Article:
To review the surgical outcome of five cases of silent sinus syndrome (SSS) who were treated with simultaneous endoscopic antrostomy and orbital implant placement. Patients with SSS often present with cosmetic change to their facial appearance (enophthalmos, hypoglobus, deep upper lid sulcus). Design: Retrospective case series.
Chart review was performed for cases of SSS who were seen between 1995 and 2003 in two tertiary eye care centers. The age, affected side, presenting symptoms and duration, history of trauma, smoking, and chronic sinusitis, degree of enophthalmos and hypoglobus were recorded.
All patients had a satisfactory post-operative result with correction of the enophthalmos, hypoglobus, and deep upper lid crease deformity. There were no untoward effects such orbital implant infection, diplopia, vision loss or hematoma.
Simultaneous endoscopic antrostomy and orbital implant placement can achieve a satisfactory outcome in cases of SSS with significant enophthalmos and hypoglobus. Orbital implant placement carries minimal risks and should not be delayed only to potentially avoid infection, diplopia, or visual loss, as these events are unlikely.
[Show abstract][Hide abstract] ABSTRACT: The terms chronic maxillary atelectasis (CMA) and silent sinus syndrome (SSS) have been used to describe spontaneous enophthalmos in association with a contracted ipsilateral maxillary sinus. Despite the use of differing taxonomy, it appears that these two terms describe the same clinical entity. Nevertheless, many reports still discuss CMA and SSS in isolation or as distinct conditions.
A systematic review of all reported cases of CMA and SSS was performed (1964-2006). Case reports were excluded if they involved facial trauma, diagnosis of mucocele, or previous surgery. Eligible cases were reviewed and entered into a database. Data were evaluated based on literature of publication, reported diagnosis, demographics, ophthalmologic examination, results of imaging, and operative findings. Only complete data sets were included in an additional analysis whereby the diagnostic criteria for CMA and SSS were applied and the data sets were compared.
Of the 105 cases reviewed, 55 contained complete data sets. Twenty-seven of these cases met the diagnostic criteria for SSS, and 48 could be diagnosed as CMA, with 23 meeting the criteria for both conditions. Comparing the cases across diagnoses, the only difference observed was that of the presence of sinus-related symptoms, which by definition distinguishes CMA III from SSS.
The entity termed SSS fits within the staging classification of CMA. We propose abandoning the term SSS and recommend universal adoption of the CMA staging system, which uses nomenclature that more accurately portrays the pathophysiology and natural history of this condition.
American Journal of Rhinology 01/2008; 22(1):68-73. DOI:10.2500/ajr.2008.22.3118 · 1.36 Impact Factor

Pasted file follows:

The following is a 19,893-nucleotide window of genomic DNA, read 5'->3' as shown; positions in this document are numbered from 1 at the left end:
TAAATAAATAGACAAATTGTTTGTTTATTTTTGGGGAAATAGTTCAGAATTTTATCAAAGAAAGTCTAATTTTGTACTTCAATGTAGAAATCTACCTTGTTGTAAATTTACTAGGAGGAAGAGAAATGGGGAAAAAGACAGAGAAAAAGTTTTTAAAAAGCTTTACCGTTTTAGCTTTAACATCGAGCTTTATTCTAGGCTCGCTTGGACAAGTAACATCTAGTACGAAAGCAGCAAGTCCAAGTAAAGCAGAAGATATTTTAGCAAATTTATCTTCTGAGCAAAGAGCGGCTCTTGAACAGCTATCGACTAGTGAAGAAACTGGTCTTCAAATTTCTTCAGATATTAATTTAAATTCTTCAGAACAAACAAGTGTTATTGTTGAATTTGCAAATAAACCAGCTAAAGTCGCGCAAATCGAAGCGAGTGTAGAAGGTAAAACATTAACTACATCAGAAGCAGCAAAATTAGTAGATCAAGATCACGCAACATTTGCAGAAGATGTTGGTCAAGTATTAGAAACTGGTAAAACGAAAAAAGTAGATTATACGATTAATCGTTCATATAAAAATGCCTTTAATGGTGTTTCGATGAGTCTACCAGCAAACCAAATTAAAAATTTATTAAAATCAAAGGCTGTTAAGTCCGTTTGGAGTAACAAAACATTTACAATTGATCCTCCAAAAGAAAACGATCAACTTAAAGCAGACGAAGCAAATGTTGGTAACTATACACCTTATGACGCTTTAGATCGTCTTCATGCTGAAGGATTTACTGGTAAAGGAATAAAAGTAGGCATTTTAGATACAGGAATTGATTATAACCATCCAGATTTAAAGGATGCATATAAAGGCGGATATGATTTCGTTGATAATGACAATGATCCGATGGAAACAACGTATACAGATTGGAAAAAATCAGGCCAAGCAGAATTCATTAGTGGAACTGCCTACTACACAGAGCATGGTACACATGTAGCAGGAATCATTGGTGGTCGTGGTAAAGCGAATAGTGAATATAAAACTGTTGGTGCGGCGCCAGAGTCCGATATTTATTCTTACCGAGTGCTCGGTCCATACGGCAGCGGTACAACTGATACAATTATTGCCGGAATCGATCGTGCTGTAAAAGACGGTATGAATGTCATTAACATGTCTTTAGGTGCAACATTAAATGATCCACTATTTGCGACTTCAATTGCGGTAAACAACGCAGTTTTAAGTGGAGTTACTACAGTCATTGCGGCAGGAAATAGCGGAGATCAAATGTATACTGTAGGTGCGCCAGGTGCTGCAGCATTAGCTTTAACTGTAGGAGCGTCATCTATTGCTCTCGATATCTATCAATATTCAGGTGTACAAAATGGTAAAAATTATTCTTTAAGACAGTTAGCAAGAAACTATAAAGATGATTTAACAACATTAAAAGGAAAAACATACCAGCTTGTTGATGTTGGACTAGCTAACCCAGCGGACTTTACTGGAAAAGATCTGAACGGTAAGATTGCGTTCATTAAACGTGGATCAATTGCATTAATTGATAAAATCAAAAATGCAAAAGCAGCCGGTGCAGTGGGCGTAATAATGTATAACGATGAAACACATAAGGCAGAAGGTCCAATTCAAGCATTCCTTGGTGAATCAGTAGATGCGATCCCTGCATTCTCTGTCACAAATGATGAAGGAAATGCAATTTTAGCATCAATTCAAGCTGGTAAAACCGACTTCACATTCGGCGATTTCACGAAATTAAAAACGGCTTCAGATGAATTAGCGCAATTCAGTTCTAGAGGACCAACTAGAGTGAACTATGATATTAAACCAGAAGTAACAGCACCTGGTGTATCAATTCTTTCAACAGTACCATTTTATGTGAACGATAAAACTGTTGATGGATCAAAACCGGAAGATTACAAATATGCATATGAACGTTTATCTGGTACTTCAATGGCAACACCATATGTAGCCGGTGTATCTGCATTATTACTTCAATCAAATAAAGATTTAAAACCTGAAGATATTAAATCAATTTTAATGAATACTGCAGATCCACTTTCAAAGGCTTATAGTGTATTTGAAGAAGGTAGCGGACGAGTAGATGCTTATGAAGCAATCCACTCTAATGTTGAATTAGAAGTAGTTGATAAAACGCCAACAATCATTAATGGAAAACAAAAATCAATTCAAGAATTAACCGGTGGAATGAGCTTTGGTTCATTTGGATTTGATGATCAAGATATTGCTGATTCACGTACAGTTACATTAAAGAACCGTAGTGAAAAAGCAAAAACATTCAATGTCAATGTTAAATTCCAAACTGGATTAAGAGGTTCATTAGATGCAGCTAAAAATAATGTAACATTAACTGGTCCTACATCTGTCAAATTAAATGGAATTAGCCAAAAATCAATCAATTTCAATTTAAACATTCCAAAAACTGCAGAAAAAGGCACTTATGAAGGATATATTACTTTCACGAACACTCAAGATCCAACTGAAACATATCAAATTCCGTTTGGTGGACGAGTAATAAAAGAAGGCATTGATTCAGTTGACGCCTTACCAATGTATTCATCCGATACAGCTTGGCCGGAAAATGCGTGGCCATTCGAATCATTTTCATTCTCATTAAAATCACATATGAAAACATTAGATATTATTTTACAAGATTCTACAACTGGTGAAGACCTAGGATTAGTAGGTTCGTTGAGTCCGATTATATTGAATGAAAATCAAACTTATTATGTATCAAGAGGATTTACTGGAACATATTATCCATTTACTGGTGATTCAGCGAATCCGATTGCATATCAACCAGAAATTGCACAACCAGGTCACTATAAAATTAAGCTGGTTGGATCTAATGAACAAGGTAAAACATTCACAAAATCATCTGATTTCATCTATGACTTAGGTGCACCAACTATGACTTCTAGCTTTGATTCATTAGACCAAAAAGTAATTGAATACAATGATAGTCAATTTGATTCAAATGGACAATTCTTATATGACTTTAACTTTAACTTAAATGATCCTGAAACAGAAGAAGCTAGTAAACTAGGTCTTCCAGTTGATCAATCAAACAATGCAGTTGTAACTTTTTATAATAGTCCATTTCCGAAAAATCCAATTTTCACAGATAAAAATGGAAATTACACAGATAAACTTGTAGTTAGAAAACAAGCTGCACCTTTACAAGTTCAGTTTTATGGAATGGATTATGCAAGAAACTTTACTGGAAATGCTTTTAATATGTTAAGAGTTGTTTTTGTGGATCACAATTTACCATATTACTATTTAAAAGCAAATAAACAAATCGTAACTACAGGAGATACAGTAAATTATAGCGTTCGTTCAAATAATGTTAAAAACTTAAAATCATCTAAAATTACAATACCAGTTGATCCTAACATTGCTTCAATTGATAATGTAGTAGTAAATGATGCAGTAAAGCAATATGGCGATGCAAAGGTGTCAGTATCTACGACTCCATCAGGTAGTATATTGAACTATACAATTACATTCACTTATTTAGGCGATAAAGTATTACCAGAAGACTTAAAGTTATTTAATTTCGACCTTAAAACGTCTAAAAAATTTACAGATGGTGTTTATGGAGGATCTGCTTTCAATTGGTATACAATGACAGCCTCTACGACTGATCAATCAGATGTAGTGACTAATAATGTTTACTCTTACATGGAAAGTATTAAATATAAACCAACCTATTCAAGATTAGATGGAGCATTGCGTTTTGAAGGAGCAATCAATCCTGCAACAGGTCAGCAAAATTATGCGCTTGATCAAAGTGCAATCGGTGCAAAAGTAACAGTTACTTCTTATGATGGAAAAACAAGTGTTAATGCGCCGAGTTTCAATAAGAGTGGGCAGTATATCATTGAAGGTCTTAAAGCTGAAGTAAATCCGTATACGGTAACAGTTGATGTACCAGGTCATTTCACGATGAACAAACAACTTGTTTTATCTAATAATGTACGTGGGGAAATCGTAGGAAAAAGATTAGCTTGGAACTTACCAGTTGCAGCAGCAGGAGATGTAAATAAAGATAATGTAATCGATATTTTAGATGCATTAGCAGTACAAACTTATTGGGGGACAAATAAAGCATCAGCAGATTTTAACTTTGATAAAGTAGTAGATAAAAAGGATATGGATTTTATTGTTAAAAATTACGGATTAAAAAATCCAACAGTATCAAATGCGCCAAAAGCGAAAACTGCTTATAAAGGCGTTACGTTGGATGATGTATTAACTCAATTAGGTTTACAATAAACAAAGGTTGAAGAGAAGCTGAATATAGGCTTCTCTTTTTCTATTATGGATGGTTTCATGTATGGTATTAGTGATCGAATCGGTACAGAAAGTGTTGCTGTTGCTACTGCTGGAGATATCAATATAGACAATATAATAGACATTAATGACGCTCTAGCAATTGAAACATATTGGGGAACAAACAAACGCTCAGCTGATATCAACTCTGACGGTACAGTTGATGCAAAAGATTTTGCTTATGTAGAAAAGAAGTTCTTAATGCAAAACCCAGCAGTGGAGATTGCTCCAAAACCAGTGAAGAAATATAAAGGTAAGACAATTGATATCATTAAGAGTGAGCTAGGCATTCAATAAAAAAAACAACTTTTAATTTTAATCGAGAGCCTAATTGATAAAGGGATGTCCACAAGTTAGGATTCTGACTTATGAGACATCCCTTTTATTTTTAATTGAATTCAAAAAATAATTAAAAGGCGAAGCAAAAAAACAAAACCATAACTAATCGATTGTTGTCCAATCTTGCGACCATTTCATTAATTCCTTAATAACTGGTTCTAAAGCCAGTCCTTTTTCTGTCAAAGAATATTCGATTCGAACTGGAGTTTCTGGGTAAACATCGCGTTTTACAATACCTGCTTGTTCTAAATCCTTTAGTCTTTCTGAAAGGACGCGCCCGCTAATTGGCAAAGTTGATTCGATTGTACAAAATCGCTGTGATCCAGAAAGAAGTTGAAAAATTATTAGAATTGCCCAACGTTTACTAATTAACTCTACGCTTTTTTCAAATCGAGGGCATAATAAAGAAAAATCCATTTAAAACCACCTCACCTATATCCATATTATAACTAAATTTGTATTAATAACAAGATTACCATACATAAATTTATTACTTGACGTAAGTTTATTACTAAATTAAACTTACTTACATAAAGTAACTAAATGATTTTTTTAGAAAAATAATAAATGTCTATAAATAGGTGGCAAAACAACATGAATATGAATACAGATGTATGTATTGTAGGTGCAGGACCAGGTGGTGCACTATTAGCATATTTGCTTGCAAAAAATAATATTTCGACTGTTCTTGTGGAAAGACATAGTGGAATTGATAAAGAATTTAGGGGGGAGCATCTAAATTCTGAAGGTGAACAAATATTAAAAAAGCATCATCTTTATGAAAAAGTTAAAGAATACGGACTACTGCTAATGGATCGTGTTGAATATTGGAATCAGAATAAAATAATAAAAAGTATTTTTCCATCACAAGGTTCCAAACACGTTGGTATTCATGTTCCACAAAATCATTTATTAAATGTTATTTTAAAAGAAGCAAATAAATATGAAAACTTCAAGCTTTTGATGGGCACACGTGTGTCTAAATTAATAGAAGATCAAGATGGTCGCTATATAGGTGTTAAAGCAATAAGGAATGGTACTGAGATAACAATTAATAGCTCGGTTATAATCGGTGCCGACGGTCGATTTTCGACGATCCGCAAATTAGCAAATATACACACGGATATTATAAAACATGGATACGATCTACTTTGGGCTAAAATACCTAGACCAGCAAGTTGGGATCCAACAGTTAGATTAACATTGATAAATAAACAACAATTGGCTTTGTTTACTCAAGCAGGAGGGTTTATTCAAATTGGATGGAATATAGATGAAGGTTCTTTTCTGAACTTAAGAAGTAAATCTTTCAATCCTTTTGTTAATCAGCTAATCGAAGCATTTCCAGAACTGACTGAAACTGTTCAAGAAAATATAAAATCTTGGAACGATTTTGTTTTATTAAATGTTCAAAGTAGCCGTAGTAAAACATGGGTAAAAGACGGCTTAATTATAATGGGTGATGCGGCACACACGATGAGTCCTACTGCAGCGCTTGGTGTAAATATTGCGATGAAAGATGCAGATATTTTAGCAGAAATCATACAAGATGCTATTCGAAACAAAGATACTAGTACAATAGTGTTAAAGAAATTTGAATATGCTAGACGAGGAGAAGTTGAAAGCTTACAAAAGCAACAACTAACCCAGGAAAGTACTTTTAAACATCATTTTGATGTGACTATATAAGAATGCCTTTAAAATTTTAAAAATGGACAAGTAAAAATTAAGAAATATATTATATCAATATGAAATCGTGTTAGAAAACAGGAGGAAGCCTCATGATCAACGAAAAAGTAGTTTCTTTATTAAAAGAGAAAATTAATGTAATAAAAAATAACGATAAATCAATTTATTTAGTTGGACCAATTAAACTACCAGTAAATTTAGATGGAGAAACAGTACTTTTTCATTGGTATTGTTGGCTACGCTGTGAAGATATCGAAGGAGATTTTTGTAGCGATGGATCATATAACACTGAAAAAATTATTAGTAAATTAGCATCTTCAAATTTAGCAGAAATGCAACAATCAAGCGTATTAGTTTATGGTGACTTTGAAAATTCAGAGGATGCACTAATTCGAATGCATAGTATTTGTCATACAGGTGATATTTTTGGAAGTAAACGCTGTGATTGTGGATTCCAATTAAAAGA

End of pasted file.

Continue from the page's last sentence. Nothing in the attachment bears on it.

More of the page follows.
[Show abstract][Hide abstract] ABSTRACT: Silent sinus syndrome (SSS) is a quite rare clinical entity characterized by unilateral enophthalmos and hypoglobus secondary to thinning and inward bowing of the maxillary sinus roof in the absence of signs or symptoms of intrinsic sinonasal inflammatory disease. We present a case of a 16-year-old female with a 10-month history of facial asymmetry due to swelling of the left cheek and ptosis of the left eye with no other symptoms. Computed tomography scans and Water's x-ray revealed an opacified left maxillary antrum with characteristic features of SSS. The patient underwent surgery and a thick maxillary sinus mucocele was found and enucleated successfully during the operation. Six-month and 2-year follow-ups after surgical treatment revealed satisfactory results and there was no need for reconstruction of the orbital floor. Although patients with SSS often initially present to ophthalmologists, oral and maxillofacial surgeons and radiologists should be familiar with this phenomenon since most of these patients will be referred to dental hospitals for further treatment.
[Show abstract][Hide abstract] ABSTRACT: Silent sinus syndrome is a rare disorder affecting the maxillary sinus unilaterally, characterized by ipsilateral enophthalmos and hypoglobus. The treatment is surgical: the endoscopic approach represents the gold standard for the restoration of normal sinus aeration, but there is no consensus in the management of the enophthalmos. Most authors suggest a two stage procedure consisting of endoscopic sinus surgery initially and a delayed secondary operation for the restoration of the orbital floor. We present our experience with three cases treated with a single-stage procedure, focusing on the advantages of this one-step approach.
Journal of cranio-maxillo-facial surgery: official publication of the European Association for Cranio-Maxillo-Facial Surgery 09/2010; 38(6):469-72. DOI:10.1016/j.jcms.2009.12.003 · 2.93 Impact Factor
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